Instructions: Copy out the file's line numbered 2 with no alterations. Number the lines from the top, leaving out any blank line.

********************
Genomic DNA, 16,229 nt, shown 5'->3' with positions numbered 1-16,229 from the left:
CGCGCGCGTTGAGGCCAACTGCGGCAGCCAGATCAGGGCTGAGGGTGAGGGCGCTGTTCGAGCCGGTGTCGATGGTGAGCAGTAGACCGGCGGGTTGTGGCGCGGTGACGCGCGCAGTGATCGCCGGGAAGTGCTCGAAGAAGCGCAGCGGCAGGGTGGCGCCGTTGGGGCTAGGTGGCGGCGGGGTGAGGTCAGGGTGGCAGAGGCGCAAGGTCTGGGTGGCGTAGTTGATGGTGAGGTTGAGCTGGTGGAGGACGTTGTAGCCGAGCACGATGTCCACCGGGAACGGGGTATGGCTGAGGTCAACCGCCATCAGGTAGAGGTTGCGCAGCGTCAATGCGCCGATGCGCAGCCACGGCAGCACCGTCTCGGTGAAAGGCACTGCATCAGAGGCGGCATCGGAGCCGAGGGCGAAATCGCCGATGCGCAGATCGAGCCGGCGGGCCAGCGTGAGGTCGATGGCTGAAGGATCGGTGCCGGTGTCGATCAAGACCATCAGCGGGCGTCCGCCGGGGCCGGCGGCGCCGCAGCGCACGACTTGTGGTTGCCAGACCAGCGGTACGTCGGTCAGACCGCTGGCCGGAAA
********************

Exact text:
CGCGCGCGTTGAGGCCAACTGCGGCAGCCAGATCAGGGCTGAGGGTGAGGGCGCTGTTCGAGCCGGTGTCGATGGTGAGCAGTAGACCGGCGGGTTGTGGCGCGGTGACGCGCGCAGTGATCGCCGGGAAGTGCTCGAAGAAGCGCAGCGGCAGGGTGGCGCCGTTGGGGCTAGGTGGCGGCGGGGTGAGGTCAGGGTGGCAGAGGCGCAAGGTCTGGGTGGCGTAGTTGATGGTGAGGTTGAGCTGGTGGAGGACGTTGTAGCCGAGCACGATGTCCACCGGGAACGGGGTATGGCTGAGGTCAACCGCCATCAGGTAGAGGTTGCGCAGCGTCAATGCGCCGATGCGCAGCCACGGCAGCACCGTCTCGGTGAAAGGCACTGCATCAGAGGCGGCATCGGAGCCGAGGGCGAAATCGCCGATGCGCAGATCGAGCCGGCGGGCCAGCGTGAGGTCGATGGCTGAAGGATCGGTGCCGGTGTCGATCAAGACCATCAGCGGGCGTCCGCCGGGGCCGGCGGCGCCGCAGCGCACGACTTGTGGTTGCCAGACCAGCGGTACGTCGGTCAGACCGCTGGCCGGAAA